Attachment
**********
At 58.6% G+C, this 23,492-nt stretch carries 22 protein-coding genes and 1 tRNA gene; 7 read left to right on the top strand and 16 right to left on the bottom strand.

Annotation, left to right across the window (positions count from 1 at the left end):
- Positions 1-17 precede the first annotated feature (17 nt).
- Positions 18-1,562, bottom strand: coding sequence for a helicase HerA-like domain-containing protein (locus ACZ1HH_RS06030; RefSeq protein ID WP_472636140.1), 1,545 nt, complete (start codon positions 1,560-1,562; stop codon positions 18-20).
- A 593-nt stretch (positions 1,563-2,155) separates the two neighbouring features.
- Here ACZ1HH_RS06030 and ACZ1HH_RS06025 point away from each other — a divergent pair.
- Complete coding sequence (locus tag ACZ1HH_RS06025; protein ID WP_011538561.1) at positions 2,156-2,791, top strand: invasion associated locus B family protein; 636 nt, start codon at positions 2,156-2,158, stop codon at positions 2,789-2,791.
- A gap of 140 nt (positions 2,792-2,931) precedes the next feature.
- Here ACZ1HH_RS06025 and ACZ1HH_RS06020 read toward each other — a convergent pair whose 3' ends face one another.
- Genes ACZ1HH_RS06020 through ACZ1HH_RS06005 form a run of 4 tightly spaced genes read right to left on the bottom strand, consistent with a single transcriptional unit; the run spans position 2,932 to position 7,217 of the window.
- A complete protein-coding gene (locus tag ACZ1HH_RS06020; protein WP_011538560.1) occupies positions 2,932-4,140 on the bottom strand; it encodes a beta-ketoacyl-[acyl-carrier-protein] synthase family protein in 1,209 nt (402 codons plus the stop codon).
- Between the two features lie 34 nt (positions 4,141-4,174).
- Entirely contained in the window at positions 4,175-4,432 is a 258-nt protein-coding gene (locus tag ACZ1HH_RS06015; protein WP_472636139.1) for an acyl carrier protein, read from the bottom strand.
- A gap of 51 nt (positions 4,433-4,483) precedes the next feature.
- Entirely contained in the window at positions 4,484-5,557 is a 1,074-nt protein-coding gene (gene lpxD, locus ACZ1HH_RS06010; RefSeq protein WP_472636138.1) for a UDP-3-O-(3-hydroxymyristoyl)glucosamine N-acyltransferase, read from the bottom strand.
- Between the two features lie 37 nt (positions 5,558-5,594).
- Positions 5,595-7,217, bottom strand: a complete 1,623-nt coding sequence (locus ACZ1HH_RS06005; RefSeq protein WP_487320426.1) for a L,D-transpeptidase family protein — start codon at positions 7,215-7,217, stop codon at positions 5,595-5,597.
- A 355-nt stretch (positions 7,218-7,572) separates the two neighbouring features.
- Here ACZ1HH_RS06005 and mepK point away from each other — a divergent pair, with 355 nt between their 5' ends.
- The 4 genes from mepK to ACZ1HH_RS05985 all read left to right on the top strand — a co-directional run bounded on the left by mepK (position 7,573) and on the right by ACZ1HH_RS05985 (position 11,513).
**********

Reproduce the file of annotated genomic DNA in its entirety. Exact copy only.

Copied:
At 58.6% G+C, this 23,492-nt stretch carries 22 protein-coding genes and 1 tRNA gene; 7 read left to right on the top strand and 16 right to left on the bottom strand.

Annotation, left to right across the window (positions count from 1 at the left end):
- Positions 1-17 precede the first annotated feature (17 nt).
- Positions 18-1,562, bottom strand: coding sequence for a helicase HerA-like domain-containing protein (locus ACZ1HH_RS06030; RefSeq protein ID WP_472636140.1), 1,545 nt, complete (start codon positions 1,560-1,562; stop codon positions 18-20).
- A 593-nt stretch (positions 1,563-2,155) separates the two neighbouring features.
- Here ACZ1HH_RS06030 and ACZ1HH_RS06025 point away from each other — a divergent pair.
- Complete coding sequence (locus tag ACZ1HH_RS06025; protein ID WP_011538561.1) at positions 2,156-2,791, top strand: invasion associated locus B family protein; 636 nt, start codon at positions 2,156-2,158, stop codon at positions 2,789-2,791.
- A gap of 140 nt (positions 2,792-2,931) precedes the next feature.
- Here ACZ1HH_RS06025 and ACZ1HH_RS06020 read toward each other — a convergent pair whose 3' ends face one another.
- Genes ACZ1HH_RS06020 through ACZ1HH_RS06005 form a run of 4 tightly spaced genes read right to left on the bottom strand, consistent with a single transcriptional unit; the run spans position 2,932 to position 7,217 of the window.
- A complete protein-coding gene (locus tag ACZ1HH_RS06020; protein WP_011538560.1) occupies positions 2,932-4,140 on the bottom strand; it encodes a beta-ketoacyl-[acyl-carrier-protein] synthase family protein in 1,209 nt (402 codons plus the stop codon).
- Between the two features lie 34 nt (positions 4,141-4,174).
- Entirely contained in the window at positions 4,175-4,432 is a 258-nt protein-coding gene (locus tag ACZ1HH_RS06015; protein WP_472636139.1) for an acyl carrier protein, read from the bottom strand.
- A gap of 51 nt (positions 4,433-4,483) precedes the next feature.
- Entirely contained in the window at positions 4,484-5,557 is a 1,074-nt protein-coding gene (gene lpxD, locus ACZ1HH_RS06010; RefSeq protein WP_472636138.1) for a UDP-3-O-(3-hydroxymyristoyl)glucosamine N-acyltransferase, read from the bottom strand.
- Between the two features lie 37 nt (positions 5,558-5,594).
- Positions 5,595-7,217, bottom strand: a complete 1,623-nt coding sequence (locus ACZ1HH_RS06005; RefSeq protein WP_487320426.1) for a L,D-transpeptidase family protein — start codon at positions 7,215-7,217, stop codon at positions 5,595-5,597.
- A 355-nt stretch (positions 7,218-7,572) separates the two neighbouring features.
- Here ACZ1HH_RS06005 and mepK point away from each other — a divergent pair, with 355 nt between their 5' ends.
- The 4 genes from mepK to ACZ1HH_RS05985 all read left to right on the top strand — a co-directional run bounded on the left by mepK (position 7,573) and on the right by ACZ1HH_RS05985 (position 11,513).